Say it all day long. Make it a habit. Say it until saying it becomes “second nature” to you. Say the words until they are implanted in your mind. Until they settle into your heart. Until they become the abiding stance of your will. Don’t do anything without saying, “Lord, do this with me; do this in me, do this through me.”

Say the WIT prayer all day long. [1]

“Lord, do this with me; do this in me, do this through me.”

This will keep you aware all day long that your life is to be Christ.

That becomes an ongoing mystical experience.

[1] Quoted from my book Nuts and Bolts of Daily Spirituality (23rd Publications, 2013), page 28.

[1] Quoted from my book Nuts and Bolts of Daily Spirituality (23rd Publications, 2013), page 28.

Monday, January 6, 2014

Be Aware

How do we go about “being Christ”?

How do we go about being human? 

The first step is just to be aware that we are one.

We don’t act like animals because we are very aware (once we are adults, at least) that, unlike them, we can understand what we do and make free choices. This gives us a special relationship with everything and everyone we interact with. A relationship of conscious responsibility.

We are authentically human when we act out of awareness of the special relationship we have with God, and with everything God made, because of understanding and free will. We know our being, our existence, our life comes from him, and that we are responsible for using it the way he wants. This is the dawn of “conscience.” It implies “consciousness, awareness.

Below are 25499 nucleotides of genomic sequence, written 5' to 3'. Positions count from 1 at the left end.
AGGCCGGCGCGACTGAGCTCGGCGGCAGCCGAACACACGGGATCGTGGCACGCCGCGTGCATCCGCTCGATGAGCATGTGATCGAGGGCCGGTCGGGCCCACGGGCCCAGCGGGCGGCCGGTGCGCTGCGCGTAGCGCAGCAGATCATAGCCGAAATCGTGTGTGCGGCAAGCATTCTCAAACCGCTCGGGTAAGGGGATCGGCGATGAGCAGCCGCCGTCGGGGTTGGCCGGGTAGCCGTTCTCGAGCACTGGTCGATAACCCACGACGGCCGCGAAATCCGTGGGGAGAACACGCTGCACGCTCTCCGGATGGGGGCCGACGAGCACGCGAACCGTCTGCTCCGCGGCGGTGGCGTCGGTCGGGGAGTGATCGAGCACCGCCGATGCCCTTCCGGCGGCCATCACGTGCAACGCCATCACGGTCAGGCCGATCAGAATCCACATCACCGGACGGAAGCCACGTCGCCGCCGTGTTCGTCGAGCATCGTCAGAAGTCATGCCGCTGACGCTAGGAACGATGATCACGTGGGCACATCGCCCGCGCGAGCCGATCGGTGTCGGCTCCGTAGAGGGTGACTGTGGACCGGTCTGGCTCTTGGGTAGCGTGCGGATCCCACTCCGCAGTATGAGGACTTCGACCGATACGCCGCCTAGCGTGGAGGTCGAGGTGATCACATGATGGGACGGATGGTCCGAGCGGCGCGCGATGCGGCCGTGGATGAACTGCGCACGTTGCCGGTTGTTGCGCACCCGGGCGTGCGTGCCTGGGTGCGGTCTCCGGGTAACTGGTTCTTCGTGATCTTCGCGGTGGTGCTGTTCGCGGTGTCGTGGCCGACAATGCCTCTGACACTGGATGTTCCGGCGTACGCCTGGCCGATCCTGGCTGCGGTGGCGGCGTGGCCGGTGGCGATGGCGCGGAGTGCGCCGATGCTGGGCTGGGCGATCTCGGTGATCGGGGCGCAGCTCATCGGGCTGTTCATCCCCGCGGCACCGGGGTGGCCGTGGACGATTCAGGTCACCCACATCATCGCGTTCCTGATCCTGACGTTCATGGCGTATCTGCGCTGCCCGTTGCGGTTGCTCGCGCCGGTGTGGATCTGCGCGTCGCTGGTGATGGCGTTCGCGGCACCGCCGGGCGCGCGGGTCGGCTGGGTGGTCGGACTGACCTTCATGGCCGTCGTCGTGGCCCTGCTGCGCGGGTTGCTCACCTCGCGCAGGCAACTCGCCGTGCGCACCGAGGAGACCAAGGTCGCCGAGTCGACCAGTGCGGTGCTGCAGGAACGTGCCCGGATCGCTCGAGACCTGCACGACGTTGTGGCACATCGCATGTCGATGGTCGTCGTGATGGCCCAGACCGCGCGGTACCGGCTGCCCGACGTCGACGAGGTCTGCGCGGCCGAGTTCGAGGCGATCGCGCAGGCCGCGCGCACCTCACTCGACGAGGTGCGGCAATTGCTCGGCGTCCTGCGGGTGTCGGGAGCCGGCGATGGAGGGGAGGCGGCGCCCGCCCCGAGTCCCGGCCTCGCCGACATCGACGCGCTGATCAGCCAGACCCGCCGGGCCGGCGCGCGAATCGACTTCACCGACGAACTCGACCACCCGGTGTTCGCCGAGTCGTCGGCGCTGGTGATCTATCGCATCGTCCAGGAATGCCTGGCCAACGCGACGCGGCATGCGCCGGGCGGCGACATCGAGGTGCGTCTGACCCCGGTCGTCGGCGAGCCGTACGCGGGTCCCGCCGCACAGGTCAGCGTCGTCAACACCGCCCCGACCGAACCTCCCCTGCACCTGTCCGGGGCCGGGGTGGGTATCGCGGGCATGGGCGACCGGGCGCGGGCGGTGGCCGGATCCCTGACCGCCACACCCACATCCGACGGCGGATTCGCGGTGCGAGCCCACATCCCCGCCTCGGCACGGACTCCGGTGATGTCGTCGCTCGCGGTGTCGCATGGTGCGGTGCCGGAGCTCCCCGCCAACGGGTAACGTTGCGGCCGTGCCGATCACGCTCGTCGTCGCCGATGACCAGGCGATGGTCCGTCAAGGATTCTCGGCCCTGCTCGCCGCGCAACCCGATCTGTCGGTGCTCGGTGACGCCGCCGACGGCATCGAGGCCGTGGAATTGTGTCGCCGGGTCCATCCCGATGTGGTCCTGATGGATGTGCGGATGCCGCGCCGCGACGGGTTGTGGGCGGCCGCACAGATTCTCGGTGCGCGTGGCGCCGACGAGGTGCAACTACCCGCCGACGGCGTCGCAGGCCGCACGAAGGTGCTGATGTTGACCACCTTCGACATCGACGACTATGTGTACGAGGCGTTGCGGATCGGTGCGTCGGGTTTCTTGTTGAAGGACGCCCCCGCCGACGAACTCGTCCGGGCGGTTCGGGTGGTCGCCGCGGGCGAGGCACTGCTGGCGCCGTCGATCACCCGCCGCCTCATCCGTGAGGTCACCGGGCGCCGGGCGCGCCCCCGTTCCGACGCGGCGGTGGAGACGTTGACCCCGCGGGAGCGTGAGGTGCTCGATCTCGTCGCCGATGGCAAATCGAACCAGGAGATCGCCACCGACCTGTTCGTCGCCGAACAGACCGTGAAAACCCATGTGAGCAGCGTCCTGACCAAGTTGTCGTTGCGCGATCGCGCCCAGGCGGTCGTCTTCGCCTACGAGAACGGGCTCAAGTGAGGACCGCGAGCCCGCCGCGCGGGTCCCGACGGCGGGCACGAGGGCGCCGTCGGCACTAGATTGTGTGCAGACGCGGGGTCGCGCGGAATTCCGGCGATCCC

We are authentically adults when we form adult relationships with others by interacting with them as reasonable – and responsible – human beings.

We are authentic family members when we take conscious responsibility for interacting with relatives according to the relationship we have with them as father, mother, brother, sister, husband, wife, or seventeenth cousin once removed.

We are authentic in our work when we act consciously and responsibly according to the relationship with others our job description describes. When we deliver what they count on – as president or janitor, salesperson, accountant or manager.

And we are authentically Christian when we take conscious responsibility for acting as Jesus Christ. By Baptism we “became Christ.” So we need to be Christ in all our interactions with others.

It’s all a matter of relationships. And relationships are formed through interaction.

A truly Christian relationship exists when two or more people interact with each other as Jesus interacting with Jesus.

For all of this to happen, the first step is to cultivate awareness. To keep ourselves conscious of our graced identity – the identity we have through “the grace of our Lord Jesus Christ.”

That grace is the favor of becoming Christ by Baptism and sharing in his own divine life. As branches share in the life of the vine. As members share in the life of the body (John 15:5; 1Corinthians 12:12; Romans 12:4).

Just as branches grafted onto a grape vine become a grape vine and bear grapes as fruit, so we who have been baptized into Christ become Christ and bear in our lives the fruit Christ bears. The angel who said to Mary, “Blessed is the fruit of your womb” says to us “Blessed is the fruit of your life.” It is divine.

But only if we keep ourselves aware that we have “become Christ” and let him do everything we do with us, in us and through us.

Awareness is the key to it all.

Wednesday, January 1, 2014

“My Soul Proclaims…”

We have all heard the words of Mary’s hymn of praise in Luke 1:46-55: “My soul proclaims the greatness of the Lord…”
So does your soul, if you listen to it.

Is God great? Do you know that? How often do you think about it? Praise him for it?

In the Gloria at Mass Catholics sing, “We give you thanks for your great glory!” But how often do any of us say during the week, “My soul proclaims the greatness of the Lord”?

If we don’t proclaim it, we won’t be aware of it.